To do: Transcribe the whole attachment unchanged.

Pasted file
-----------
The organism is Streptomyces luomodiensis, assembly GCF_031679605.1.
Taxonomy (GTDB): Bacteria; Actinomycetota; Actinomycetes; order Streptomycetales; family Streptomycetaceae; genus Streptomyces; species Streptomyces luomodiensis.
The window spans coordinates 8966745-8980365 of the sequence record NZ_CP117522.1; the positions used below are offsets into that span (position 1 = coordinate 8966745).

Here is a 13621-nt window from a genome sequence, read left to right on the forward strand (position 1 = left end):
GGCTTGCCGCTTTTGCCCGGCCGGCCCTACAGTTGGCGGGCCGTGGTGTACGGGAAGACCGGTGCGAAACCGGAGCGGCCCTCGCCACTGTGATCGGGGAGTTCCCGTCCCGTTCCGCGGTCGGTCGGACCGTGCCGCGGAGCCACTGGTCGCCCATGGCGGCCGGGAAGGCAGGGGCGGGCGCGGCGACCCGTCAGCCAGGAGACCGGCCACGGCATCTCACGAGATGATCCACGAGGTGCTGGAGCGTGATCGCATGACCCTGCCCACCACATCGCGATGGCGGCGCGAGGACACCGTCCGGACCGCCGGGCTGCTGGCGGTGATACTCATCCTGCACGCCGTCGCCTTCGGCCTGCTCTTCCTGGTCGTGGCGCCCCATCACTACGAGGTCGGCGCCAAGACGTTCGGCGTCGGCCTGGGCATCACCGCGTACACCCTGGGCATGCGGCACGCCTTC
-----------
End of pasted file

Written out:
The organism is Streptomyces luomodiensis, assembly GCF_031679605.1.
Taxonomy (GTDB): Bacteria; Actinomycetota; Actinomycetes; order Streptomycetales; family Streptomycetaceae; genus Streptomyces; species Streptomyces luomodiensis.
The window spans coordinates 8966745-8980365 of the sequence record NZ_CP117522.1; the positions used below are offsets into that span (position 1 = coordinate 8966745).

Here is a 13621-nt window from a genome sequence, read left to right on the forward strand (position 1 = left end):
GGCTTGCCGCTTTTGCCCGGCCGGCCCTACAGTTGGCGGGCCGTGGTGTACGGGAAGACCGGTGCGAAACCGGAGCGGCCCTCGCCACTGTGATCGGGGAGTTCCCGTCCCGTTCCGCGGTCGGTCGGACCGTGCCGCGGAGCCACTGGTCGCCCATGGCGGCCGGGAAGGCAGGGGCGGGCGCGGCGACCCGTCAGCCAGGAGACCGGCCACGGCATCTCACGAGATGATCCACGAGGTGCTGGAGCGTGATCGCATGACCCTGCCCACCACATCGCGATGGCGGCGCGAGGACACCGTCCGGACCGCCGGGCTGCTGGCGGTGATACTCATCCTGCACGCCGTCGCCTTCGGCCTGCTCTTCCTGGTCGTGGCGCCCCATCACTACGAGGTCGGCGCCAAGACGTTCGGCGTCGGCCTGGGCATCACCGCGTACACCCTGGGCATGCGGCACGCCTTC